right--;
			}
		}	
		return left;
	}

Running time of quick sort logic depends on the distribution of elements across the partitions.

Quicksort Logic:
Quicksort Logic is straight forward with couple of recursive calls. Quicksort implementation in java is shown below

	/**
	 * Recursive quicksort logic
	 * @param a input array
	 * @param i start index of the array
	 * @param j end index of the array
	 */
	public void recursiveQuickSort(int[] a, int i, int j) {
		// Handle logic to divide the array
		int idx = partition(a, i, j);
		
		// Recursively call quick sort with left part of the divided array
		if(i < idx-1) {
			recursiveQuickSort(a, i, idx-1);
		}
		
		// Recursively call quick sort with right part of the divided array
		if(j > idx) {
			recursiveQuickSort(a, idx, j);
		}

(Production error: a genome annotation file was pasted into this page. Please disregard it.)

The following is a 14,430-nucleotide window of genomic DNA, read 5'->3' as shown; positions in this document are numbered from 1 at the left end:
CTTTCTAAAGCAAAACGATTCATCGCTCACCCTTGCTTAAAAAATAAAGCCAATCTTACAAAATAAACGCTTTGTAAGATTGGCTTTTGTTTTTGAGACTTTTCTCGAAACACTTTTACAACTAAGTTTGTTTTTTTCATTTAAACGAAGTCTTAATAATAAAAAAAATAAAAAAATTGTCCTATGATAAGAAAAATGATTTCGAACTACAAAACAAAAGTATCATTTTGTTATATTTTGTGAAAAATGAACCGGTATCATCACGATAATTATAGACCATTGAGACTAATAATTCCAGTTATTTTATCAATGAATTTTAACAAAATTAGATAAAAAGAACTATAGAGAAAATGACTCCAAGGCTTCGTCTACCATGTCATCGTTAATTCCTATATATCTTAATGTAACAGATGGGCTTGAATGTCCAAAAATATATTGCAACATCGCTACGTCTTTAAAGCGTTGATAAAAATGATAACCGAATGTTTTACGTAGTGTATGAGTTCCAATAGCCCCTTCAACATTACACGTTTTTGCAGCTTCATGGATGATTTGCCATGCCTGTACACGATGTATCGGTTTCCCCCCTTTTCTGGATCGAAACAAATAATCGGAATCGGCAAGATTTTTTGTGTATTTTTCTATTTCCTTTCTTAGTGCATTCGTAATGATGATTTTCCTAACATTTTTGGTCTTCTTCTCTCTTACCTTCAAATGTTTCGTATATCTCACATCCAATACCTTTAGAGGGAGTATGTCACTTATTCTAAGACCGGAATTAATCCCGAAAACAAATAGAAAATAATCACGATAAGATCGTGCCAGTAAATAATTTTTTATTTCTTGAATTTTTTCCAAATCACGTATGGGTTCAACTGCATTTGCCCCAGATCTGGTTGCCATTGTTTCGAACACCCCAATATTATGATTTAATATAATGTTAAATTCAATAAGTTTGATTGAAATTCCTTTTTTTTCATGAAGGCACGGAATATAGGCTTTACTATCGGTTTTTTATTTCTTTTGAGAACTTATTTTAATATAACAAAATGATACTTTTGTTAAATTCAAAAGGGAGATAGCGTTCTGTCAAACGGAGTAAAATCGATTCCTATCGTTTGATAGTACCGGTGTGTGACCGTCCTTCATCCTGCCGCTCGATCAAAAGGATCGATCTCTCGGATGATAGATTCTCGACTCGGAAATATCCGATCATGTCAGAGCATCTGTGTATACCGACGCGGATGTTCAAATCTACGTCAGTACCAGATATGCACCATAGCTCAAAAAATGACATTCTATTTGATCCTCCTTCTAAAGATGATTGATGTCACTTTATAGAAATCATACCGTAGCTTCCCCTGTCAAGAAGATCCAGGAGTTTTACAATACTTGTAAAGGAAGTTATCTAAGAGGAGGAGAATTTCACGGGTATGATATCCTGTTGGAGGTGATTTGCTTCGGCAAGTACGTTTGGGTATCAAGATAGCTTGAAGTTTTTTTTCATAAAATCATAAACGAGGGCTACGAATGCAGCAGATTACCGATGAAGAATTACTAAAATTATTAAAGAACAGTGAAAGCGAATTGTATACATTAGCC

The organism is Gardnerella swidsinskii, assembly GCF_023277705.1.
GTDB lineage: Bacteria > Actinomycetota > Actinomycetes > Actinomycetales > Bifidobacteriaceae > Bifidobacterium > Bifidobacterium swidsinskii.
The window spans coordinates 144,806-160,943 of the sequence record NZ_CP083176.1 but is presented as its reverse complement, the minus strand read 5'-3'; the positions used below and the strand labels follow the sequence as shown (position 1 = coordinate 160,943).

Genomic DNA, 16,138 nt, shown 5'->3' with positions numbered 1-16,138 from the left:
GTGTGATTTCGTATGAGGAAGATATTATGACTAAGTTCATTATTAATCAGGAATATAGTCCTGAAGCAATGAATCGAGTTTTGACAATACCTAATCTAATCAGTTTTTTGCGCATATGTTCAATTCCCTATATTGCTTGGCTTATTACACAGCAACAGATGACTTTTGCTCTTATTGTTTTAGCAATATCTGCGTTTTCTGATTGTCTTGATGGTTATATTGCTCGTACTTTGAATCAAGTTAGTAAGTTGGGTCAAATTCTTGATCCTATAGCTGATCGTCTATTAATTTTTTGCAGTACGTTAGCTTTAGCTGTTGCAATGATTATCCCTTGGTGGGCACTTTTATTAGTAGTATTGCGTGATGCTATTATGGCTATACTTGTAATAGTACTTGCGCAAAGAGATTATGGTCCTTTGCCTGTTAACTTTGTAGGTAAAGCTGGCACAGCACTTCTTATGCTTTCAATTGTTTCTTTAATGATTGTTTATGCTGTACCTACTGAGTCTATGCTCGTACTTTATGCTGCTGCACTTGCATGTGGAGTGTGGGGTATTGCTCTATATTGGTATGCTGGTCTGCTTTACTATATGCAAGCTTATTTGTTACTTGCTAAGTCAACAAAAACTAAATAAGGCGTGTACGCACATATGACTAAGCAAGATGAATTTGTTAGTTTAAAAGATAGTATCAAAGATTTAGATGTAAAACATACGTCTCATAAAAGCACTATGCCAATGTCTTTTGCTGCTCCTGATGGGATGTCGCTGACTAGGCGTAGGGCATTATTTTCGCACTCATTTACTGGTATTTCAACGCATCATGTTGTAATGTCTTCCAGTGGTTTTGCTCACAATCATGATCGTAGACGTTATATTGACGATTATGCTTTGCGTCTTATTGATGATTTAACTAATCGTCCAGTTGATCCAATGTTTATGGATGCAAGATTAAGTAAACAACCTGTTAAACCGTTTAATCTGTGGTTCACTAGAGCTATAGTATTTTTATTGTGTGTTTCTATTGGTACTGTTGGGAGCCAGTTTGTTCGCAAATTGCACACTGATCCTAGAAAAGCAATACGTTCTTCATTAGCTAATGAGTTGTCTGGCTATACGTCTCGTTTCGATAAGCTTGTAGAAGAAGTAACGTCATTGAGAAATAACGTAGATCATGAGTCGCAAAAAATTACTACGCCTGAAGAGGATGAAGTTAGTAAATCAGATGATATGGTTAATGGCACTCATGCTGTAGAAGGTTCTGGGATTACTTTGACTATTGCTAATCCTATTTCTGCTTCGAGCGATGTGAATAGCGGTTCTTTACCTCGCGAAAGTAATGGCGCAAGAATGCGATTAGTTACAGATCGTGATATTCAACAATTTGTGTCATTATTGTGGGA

}

First recursive call ‘recursiveQuickSort(a, i, idx-1);’ picks the left partition of the array and repeats the process. And second recursive call ‘recursiveQuickSort(a, idx, j);’ picks the right partition of the array and repeats the process.

Since we are returning index ‘left’, i.e, i=2 from partition() method first recursive call ‘recursiveQuickSort(a, i, idx-1);’ would consider left partition array from index 0 to 1

                ----------
Left Partition:  14  | 12  
                ----------

Second recursive call ‘recursiveQuickSort(a, idx, j);’ would consider right partition array from index 2 to 4

                ---------------
Right Partition: 13  | 16  | 11   
                ---------------

Complete source code with few unit tests can be downloaded here

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3 Responses to Understanding quicksort algorithm

  1. The title “elements less than pivot(12)” in the place where you have 13 should say “elements GREATER than pivot(12)”

  2. edikryer says:

    result:
    [11, 12, 13, 16, 14, 15]
    index 3 value 16

    Your partition sort does NOT work.
    I suggest you learn to program?